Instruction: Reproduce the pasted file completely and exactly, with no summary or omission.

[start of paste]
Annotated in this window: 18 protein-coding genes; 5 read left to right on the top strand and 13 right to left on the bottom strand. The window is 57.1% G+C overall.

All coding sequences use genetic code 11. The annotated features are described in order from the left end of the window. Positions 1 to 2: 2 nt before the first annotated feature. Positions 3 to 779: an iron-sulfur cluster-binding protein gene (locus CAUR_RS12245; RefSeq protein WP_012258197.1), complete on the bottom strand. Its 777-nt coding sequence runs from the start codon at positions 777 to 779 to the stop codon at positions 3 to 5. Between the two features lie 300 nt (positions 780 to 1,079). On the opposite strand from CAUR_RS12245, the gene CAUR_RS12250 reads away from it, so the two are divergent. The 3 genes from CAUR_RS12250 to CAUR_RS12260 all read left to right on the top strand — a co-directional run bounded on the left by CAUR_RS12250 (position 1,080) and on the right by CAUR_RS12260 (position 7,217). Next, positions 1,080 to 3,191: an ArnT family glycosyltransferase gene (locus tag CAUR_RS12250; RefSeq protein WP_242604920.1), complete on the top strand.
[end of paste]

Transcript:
Annotated in this window: 18 protein-coding genes; 5 read left to right on the top strand and 13 right to left on the bottom strand. The window is 57.1% G+C overall.

All coding sequences use genetic code 11. The annotated features are described in order from the left end of the window. Positions 1 to 2: 2 nt before the first annotated feature. Positions 3 to 779: an iron-sulfur cluster-binding protein gene (locus CAUR_RS12245; RefSeq protein WP_012258197.1), complete on the bottom strand. Its 777-nt coding sequence runs from the start codon at positions 777 to 779 to the stop codon at positions 3 to 5. Between the two features lie 300 nt (positions 780 to 1,079). On the opposite strand from CAUR_RS12245, the gene CAUR_RS12250 reads away from it, so the two are divergent. The 3 genes from CAUR_RS12250 to CAUR_RS12260 all read left to right on the top strand — a co-directional run bounded on the left by CAUR_RS12250 (position 1,080) and on the right by CAUR_RS12260 (position 7,217). Next, positions 1,080 to 3,191: an ArnT family glycosyltransferase gene (locus tag CAUR_RS12250; RefSeq protein WP_242604920.1), complete on the top strand.